I have no friends.
Without much fuss, Twitter has taken another step to be more like Facebook – and added a photo-tagging feature. And in the best traditions of social networks, the privacy-diminisher is switched on by default. The tagging feature means anyone can identify someone in a photograph they post, unless you realise it's happening, log …
I have no friends.
Maybe I'll open a Twitter account just for kicks and grins and start taking photos and tagging the people and dogs in them as "Anonymous Coward". We'll see how immune you are!!!!
OK, it's a fair cop!
Here is my picture --->
"...and tagging the people and dogs in them..."
Nothing wrong with tagging dogs in pictures
.. I just signed in to Twitter after quite some time to disable this thing and it was off by default.
Not for me. I use it about once a day and it was on by default, and I've gotten no emails about a change in security policies.
Same as myself. No notifications about it, just happened to read the article.
It was crap like this that made me delete Facebook. Seems any time one of these companies go public the whole idea of privacy (or at least asking for permission) goes out the window.
Of course it does. They don't go public to respect your privacy, they go public to have the means to strip-mine it.
It was crap like this that made me delete Facebook.
Wait, What! You deleted the whole of Facebook??
Yes, yes I did. Who wants to touch me?
I SAID WHO WANTS TO TOUCH ME!?
There's the set of all people, and the sub-set who are Twitter users. The screenshot seems to indicate that a specific Twitter user can "forbid" their identification in a posted picture. What is the nature of that ID? Is all tagging done exclusively by Twitter handle, or can one post a picture and tag it with a free-form name, nickname or description, e.g. "that smelly bloke who hangs around by the lavs on the way back from school"?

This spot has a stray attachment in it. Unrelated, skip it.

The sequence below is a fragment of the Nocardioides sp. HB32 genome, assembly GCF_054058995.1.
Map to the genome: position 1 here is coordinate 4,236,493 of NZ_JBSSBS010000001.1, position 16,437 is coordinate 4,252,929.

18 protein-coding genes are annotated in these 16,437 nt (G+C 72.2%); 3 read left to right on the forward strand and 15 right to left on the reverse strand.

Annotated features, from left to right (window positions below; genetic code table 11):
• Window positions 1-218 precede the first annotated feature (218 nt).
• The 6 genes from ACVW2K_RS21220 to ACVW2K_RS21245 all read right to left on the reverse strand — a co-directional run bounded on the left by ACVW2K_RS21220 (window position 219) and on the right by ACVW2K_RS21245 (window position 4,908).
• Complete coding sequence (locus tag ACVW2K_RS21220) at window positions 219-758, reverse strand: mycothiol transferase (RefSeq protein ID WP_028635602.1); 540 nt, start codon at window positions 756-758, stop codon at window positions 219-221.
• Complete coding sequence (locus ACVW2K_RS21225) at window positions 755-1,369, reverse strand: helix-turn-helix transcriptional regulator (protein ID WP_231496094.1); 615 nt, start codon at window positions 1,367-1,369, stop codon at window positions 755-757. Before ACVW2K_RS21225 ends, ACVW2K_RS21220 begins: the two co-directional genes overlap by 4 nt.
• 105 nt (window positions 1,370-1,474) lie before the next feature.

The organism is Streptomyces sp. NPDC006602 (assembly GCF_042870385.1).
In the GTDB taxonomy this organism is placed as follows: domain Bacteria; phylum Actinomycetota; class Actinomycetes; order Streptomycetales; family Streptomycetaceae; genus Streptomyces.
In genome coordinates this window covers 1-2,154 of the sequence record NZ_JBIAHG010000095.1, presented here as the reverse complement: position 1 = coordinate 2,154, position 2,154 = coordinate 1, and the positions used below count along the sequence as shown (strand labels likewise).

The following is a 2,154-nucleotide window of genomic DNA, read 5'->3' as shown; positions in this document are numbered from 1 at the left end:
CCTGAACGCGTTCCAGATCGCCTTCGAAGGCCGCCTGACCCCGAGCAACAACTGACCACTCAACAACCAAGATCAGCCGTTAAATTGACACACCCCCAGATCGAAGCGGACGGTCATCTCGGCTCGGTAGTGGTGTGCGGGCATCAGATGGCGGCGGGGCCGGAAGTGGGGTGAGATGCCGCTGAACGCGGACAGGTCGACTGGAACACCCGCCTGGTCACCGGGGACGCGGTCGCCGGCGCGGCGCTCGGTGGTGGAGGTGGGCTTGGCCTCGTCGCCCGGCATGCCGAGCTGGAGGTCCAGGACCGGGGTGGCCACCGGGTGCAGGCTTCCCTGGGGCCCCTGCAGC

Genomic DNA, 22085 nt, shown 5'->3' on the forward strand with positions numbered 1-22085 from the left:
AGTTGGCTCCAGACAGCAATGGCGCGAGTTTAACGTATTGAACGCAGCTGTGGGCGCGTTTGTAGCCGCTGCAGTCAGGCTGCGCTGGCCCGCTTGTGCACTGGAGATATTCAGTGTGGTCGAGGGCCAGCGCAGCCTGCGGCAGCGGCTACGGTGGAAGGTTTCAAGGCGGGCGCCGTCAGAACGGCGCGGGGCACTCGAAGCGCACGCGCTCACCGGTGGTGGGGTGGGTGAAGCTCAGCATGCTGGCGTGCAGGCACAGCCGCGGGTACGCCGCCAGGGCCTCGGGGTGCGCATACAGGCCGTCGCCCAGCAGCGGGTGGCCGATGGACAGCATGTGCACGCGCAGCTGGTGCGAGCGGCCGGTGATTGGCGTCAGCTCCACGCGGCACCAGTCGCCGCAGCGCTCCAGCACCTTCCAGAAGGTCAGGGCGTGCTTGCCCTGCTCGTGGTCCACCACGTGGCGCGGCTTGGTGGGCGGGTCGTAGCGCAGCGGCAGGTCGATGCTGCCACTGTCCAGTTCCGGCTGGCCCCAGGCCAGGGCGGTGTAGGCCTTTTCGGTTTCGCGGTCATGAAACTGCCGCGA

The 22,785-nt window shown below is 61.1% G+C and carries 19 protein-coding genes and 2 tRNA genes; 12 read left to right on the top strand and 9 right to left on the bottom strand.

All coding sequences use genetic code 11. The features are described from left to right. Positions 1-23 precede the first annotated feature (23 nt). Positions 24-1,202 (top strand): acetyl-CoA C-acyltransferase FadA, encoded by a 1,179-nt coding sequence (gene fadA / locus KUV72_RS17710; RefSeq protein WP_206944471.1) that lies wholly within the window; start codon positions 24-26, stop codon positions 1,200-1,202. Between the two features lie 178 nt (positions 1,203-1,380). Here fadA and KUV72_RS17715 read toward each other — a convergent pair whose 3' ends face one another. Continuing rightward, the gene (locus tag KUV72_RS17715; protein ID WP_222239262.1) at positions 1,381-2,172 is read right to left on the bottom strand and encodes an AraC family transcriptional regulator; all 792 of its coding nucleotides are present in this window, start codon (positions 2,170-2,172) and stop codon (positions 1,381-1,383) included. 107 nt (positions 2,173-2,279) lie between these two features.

If it's somewhere in the latter categories, then there's no mechanism for opting out that's workable, as far as I can see.
Now, pictures identifying living people (as opposed to just featuring them) are definitely personal data within the meaning of the Data Protection Act, therefore anyone can require that Twitter disclose the personal data that it holds about them, with a Subject Access Request.
Hmm. Despite the fact that there is a Twitter UK Ltd at 100 New Bridge Street, London EC4V 6JA; Company No. 07653064, there seems to be no registration of a Data Controller with the Information Commissioner's Office. That doesn't seem right...
Until this latest update, you could swipe over promoted tweets and get rid of them. That feature has mysteriously vanished in the new version.
I've not updated in a while. Not since it required 'reading SMS messages' in its list of demands.
Same goes for Facebook.